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Business Analysis: Of The Energy Bond And Related Matters

Business Analysis: Of The Energy Bond And Related Matters

The government concluded its roadshow in Accra on Monday, October, 23, 2017 toward the issuance of an energy bond to refinance the energy sector debt.

As at end-June 2016, the stock of debt of ECG, VRA, GRIDCO, GNGC and TOR stood at over GHC 22 billion. These outstanding payments in the energy sector is affecting the development of the sector, crippling banks and slowing down the economy in general.

The government intends to use an independent SPV, the ESLA Company Limited for the sole purpose of issuing debt securities to refinance the energy sector debt.

The primary aim of the SPV is to collect and manage proceeds from the bond and the ESLA receivables, and to repay the creditors and bond holders.

The IMF is of the view that the bond to be issued by ESLA Company Limited, the SPV should be treated as “pure” central government debt.

The fund insists that the SPV, established by a government decision is not independent of central government.

Minister Seth Terkper, however, argues that the ESLA-backed energy bond must not be classified as a “pure” public debt. For him, classifying the bond as such would be a backward step because “the bond is backed by a special levy imposed by parliament”.

At worse, Terkper argues that such bonds should be classified as contingent liabilities that only crystallise when government defaults.

Contrary views to Terkper’s have emerged. Former Chief Executive of GNPC Alex Mould is reported to have said that these debts arose as a result of unpaid subsidies by government.

He contends, therefore, that unpaid subsidies must be classified as Public Debt. Former Minister of Power and MP for Pru East also argues that the entities involved are owned by the government and thus their debts must be seen as public debt.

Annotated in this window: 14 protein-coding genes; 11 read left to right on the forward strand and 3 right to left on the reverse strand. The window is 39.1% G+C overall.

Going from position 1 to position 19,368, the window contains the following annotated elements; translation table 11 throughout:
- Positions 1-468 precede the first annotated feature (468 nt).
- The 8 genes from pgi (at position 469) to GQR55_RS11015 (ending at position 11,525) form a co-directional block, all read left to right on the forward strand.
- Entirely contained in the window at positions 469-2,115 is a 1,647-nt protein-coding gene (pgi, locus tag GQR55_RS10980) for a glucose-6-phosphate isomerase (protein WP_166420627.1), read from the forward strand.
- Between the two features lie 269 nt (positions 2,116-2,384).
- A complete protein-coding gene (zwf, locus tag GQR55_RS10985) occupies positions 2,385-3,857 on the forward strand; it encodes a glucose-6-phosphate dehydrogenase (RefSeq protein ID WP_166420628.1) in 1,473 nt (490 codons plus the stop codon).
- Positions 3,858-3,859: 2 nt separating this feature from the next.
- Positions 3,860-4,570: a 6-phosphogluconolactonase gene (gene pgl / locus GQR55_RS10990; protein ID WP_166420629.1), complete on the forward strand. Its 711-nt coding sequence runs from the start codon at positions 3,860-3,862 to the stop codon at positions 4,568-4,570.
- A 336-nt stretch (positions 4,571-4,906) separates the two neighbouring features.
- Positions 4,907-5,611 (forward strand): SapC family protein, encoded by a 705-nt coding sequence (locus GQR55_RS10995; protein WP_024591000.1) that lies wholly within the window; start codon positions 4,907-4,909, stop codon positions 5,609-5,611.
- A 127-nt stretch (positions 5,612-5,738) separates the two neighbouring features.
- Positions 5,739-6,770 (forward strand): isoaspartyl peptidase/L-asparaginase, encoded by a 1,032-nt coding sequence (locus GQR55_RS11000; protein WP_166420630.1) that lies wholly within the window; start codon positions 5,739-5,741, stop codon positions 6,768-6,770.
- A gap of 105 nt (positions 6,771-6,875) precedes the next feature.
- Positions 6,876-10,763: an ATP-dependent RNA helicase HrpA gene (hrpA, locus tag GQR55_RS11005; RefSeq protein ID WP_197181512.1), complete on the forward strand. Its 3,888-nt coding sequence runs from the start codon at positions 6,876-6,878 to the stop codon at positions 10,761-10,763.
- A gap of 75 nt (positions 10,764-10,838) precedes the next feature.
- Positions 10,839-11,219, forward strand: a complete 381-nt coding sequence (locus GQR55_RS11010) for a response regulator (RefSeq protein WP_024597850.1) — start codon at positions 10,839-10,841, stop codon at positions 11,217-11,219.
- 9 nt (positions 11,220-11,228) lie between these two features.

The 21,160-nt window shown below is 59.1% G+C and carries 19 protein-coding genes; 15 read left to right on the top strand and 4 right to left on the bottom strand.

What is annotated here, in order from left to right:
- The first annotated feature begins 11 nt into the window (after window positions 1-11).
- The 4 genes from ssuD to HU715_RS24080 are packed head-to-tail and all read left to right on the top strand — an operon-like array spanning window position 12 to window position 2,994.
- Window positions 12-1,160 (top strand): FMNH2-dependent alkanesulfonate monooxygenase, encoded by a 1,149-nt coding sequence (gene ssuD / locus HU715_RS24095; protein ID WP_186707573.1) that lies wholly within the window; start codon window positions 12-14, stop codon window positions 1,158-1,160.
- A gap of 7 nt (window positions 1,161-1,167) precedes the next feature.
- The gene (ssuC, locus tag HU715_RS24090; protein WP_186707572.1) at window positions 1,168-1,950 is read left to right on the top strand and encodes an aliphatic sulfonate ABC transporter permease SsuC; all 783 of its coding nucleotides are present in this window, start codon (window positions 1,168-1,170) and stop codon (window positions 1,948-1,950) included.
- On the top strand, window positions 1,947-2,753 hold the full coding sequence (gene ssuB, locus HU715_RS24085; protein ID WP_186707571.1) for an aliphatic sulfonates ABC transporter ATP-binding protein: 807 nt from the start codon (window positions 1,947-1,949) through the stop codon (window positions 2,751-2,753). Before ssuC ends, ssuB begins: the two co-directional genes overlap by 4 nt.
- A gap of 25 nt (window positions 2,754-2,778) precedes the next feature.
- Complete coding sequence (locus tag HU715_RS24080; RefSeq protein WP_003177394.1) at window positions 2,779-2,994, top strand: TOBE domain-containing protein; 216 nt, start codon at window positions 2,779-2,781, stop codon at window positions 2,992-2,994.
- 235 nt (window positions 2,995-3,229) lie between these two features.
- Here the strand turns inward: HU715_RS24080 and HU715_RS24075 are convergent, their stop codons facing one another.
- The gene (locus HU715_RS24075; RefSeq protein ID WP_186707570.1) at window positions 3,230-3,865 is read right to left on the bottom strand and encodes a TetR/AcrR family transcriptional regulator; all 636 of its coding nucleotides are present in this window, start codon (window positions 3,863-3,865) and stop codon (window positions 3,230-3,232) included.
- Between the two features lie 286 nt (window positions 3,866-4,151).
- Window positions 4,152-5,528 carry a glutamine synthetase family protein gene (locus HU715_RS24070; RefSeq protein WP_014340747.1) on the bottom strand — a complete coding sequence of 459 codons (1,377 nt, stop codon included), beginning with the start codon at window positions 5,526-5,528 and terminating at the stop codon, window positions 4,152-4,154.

For the purposes of the program with the IMF, the use of ‘government’ in the budget refers to the central government.

Central Government is defined to exclude government-controlled, but legally distinct and tax-funded entities like DACF.

It also excludes subnational and government-owned corporations. Adding those defines general government.

To all intents and purposes, Ghana uses budgetary central government for the purposes of defining budget deficit, and in the computation of public debt in consonance with the ECF program.

This explains why VRA debt is excluded from the definition of public debt. Likewise TOR debt and ECG debt and Ghana Gas debt and GRIDCO debt.

A cardinal principle of the Fund is consistency, to which they religiously adhere. So if the Fund has consistently excluded the energy sector debt from the computation of the public debt, why the sudden change?

Then there is the precedence argument. The Asset Management Corporation of Nigeria (AMCON) issued a similar government-backed bond in 2011 to refinance arrears and aged payables in the Power SOE sector.

At the time, the Fund did not classify it as a government debt even though AMCON, in character, is like the ESLA SPV. Wherein lies the other cardinal IMF principle of even-handedness and fairness?

And, finally, a refresher on the ESLA Act, 2015 (Act 899) would not have led the Hon Isaac Adongo to conclude that GHC 3.6 billion a year for 3years will yield GHC10.8 billion from ESLA, sufficient to clear the energy sector debt.

For your information, GHC 3.3 billion was collected through ESLA in 2016 in total. Only GHC 1.2 billion of this amount was allocated to Energy Debt Recovery as specified in the first schedule of the Act.

The rest was allocated to the Road Fund, Energy Commission, National Petroleum Authority, for Public Lighting and for National Electrification.

So the government is right not to classify the ESLA-backed energy bond as public debt.

Credit: ModernGhana.com

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